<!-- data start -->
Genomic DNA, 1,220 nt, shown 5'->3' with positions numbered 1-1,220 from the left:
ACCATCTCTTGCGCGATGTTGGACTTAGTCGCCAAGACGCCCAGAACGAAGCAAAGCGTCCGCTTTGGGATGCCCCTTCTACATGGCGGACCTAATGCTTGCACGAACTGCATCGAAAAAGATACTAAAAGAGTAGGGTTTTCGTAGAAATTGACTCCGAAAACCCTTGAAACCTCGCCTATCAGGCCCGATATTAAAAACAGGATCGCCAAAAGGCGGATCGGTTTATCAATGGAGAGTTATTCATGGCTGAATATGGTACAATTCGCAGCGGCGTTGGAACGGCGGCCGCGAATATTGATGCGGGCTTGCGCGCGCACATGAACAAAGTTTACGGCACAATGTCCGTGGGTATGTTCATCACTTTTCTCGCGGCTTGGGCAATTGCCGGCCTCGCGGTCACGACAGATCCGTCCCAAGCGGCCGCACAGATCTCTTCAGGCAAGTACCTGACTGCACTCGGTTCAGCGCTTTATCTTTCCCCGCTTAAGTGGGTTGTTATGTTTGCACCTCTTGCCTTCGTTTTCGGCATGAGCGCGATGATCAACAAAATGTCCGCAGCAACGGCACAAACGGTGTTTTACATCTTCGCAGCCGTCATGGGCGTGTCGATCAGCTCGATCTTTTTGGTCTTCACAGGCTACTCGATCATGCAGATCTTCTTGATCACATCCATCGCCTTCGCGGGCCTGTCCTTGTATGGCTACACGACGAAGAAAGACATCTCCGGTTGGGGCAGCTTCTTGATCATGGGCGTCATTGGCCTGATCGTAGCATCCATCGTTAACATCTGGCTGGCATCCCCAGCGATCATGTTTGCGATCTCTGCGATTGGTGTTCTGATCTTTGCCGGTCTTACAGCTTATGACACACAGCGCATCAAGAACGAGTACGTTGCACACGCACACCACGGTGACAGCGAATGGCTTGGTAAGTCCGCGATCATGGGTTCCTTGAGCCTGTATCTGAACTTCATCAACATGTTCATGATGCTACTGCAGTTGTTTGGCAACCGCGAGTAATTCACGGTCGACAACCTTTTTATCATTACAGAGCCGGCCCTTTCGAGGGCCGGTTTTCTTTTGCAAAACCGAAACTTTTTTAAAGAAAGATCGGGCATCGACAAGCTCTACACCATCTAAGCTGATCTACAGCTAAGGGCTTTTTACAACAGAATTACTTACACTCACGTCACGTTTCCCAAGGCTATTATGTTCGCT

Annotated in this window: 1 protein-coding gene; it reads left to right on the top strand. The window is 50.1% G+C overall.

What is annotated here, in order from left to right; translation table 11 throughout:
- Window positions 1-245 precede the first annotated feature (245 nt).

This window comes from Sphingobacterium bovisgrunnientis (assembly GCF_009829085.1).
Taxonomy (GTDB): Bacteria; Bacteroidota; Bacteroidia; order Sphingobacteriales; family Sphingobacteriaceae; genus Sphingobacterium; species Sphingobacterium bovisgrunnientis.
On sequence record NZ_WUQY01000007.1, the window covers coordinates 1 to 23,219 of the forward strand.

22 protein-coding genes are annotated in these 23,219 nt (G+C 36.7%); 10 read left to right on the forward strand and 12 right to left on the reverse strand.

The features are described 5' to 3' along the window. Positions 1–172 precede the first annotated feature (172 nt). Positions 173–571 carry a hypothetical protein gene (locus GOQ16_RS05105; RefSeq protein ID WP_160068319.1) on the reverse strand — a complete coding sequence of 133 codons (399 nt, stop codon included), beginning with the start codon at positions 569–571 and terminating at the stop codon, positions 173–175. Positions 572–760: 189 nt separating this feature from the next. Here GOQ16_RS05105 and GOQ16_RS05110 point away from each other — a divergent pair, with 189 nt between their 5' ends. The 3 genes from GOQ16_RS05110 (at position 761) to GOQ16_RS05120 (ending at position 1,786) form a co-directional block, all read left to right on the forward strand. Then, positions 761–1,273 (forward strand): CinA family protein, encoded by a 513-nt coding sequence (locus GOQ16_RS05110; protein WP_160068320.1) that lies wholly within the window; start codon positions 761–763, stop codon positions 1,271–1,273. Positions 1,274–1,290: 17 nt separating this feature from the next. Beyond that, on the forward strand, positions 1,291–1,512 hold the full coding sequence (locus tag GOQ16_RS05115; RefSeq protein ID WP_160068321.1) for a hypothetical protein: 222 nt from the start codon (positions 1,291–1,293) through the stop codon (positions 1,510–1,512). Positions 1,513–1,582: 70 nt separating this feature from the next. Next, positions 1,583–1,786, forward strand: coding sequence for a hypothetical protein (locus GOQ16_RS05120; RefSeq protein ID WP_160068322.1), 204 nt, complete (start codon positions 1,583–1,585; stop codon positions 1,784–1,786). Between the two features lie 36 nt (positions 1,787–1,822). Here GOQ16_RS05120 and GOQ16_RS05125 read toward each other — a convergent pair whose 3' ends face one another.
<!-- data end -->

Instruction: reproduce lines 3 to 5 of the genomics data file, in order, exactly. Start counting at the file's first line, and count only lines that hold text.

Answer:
Annotated in this window: 1 protein-coding gene; it reads left to right on the top strand. The window is 50.1% G+C overall.

What is annotated here, in order from left to right; translation table 11 throughout:
- Window positions 1-245 precede the first annotated feature (245 nt).